The Systemics PSD: How we raised capital at 0%, saved our creditors from an accounting nightmare, gave our suppliers a discount and got to bed before midnight.
Is an obit a rant? In a sense it is. I learnt of Gary's death the same day that we drove in and delivered "the boxes" that were to play such a key part of the next year. It seemed fitting to place his story up to that point.
Gary Howland 197? - 2002: I am reminded of his obit by Gary's elevation to the Doomed Engineers page. He would have been proud.
I was Inspired by Word of Dark and Evil Rumours to Ponder just what an Issuer Should be Allowed to do, and why? This Resulted in a Developing Theory of Honour and Nobility, now Proudly Presented in:
Ivan the Honourable
A recent series on one of our shared products, XML/X, wherein I lay out how to use it for almost anything:
XML/X - I - as a spend
XML/X - II - separation
XML/X - III - Governance
XML/X - IV - The Bridge
Just recently re-found, here is the viewpoint I wrote on the events of 911, the very next day. To get our team focused on where to head, I tried to link how 911 related to an important project we were working on - delivering finance to poor people. I'm not sure that I got that message across, but it is interesting to see how the predictions stood the test of time.
911 - Comments made the day after
(Note that this is not the original post, but a team variant. I haven't got the original subject line.)
Somewhere after the flushed success of our first Edinburgh Financial Cryptography Conference (EFCE), I penned this finger-wagging on aspects of good (and bad) Governance:
Separation of Control -- A Principle of Financial Cryptography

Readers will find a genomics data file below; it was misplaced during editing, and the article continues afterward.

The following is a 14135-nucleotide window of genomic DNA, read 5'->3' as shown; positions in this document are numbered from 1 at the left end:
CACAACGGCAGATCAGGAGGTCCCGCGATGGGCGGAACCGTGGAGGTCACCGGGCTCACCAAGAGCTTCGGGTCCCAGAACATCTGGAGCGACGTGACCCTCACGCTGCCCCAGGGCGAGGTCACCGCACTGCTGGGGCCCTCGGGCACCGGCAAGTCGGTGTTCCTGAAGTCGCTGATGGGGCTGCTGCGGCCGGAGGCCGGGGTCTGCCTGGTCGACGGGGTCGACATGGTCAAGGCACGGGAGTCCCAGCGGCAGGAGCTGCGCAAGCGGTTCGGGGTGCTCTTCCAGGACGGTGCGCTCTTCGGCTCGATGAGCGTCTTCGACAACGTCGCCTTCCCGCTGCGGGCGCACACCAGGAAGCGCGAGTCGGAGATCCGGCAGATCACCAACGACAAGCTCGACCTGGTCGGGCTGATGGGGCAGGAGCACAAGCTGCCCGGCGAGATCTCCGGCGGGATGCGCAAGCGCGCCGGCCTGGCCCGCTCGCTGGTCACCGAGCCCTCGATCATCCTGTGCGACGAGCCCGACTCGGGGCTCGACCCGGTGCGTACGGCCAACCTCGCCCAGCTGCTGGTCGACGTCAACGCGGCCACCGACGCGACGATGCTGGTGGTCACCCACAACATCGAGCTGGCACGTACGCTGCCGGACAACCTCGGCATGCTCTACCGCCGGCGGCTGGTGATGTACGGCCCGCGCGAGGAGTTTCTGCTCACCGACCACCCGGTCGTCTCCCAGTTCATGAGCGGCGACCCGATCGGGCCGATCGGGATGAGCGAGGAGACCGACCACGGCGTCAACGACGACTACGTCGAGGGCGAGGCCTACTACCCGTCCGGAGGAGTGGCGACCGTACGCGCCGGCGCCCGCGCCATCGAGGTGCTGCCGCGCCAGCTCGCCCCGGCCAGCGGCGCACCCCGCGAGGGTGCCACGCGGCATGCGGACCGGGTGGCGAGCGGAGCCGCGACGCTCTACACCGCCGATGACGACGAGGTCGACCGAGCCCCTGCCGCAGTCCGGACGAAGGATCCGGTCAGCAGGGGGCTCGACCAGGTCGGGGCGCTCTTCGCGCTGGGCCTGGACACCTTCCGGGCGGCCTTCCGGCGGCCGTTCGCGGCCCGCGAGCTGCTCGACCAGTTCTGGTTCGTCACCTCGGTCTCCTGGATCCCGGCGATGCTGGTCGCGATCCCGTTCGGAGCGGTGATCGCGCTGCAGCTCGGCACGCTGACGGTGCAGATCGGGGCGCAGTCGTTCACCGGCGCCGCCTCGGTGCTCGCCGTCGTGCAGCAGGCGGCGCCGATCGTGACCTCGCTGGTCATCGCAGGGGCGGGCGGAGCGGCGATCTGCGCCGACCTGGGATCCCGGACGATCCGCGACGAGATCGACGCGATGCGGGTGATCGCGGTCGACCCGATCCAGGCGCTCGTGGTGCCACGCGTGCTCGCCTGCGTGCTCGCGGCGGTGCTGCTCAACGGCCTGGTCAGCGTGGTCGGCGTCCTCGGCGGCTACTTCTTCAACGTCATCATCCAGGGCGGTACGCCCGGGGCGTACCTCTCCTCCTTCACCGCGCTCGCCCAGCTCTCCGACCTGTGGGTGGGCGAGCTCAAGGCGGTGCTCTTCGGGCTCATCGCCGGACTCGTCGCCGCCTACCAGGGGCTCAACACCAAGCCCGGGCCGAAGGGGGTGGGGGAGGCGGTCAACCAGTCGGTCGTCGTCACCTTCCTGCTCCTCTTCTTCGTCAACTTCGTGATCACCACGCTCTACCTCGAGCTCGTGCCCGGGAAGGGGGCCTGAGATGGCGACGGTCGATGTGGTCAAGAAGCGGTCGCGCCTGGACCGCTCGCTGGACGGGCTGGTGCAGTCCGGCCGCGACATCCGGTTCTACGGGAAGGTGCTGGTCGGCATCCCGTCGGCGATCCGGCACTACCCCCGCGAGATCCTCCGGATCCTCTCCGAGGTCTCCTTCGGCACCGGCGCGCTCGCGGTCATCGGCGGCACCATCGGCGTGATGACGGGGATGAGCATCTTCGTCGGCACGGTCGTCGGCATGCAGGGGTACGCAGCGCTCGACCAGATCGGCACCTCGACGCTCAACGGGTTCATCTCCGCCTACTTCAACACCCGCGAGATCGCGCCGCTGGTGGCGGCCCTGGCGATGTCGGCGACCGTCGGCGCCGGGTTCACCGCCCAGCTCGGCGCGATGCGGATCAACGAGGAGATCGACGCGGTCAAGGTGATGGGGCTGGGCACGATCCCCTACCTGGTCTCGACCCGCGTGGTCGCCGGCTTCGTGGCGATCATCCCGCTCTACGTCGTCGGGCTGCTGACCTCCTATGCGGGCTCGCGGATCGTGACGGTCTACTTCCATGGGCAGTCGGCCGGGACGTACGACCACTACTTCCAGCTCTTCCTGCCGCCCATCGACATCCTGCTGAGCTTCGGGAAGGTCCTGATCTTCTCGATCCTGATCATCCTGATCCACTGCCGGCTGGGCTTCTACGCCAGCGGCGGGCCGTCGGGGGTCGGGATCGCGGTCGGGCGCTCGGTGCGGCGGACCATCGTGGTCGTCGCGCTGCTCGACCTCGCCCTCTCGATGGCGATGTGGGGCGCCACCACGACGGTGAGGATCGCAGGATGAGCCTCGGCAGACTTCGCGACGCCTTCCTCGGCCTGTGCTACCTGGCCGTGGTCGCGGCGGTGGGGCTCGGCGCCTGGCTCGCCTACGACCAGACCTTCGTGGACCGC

I don't write too many rants, about one a year. Here's one forced by exigencies of waiting for the inevitable, as my first hurricane approached...
It's Sunday and there's a hurricane coming...
You had to be there!
The Dutch are mad hackers. Every four years or so, they hold an open air camp get-together for the purposes of just hacking. In 1997, Hacking In Progress, better known as HIP 97, was held just outside Amsterdam with 3000 hackers, thousands of tents, and uncountable machines. Here's a few rants I wrote from the campsites for those who couldn't be there.
It's cool to be firstname.lastname@example.org
andHipped on PGP
I thought I had written other rants from HIP, but haven't found them as yet.
Here's a brave and foolish attack on the world of banking, derived from a discovery of the perfect MP3:
rtprio(1) plays mp3s, hangs record companies, and passes death sentence on the banks
Sadly, my first ever rant is lost to prosterity, even though it was a cypherpunks-posted mini-epic, and we know that all cypherpunks posts are archived... Therein lies the tale of another rant, which, sadly, lacks that critcal element, inspiration, and, until then,
And may your rants never receive that verbal dagger, "in your post of yesterday, I noticed a number of spelling mistakes."
Too Lite?!? See my Papers Page for more serious, published papers on various monetary subjects.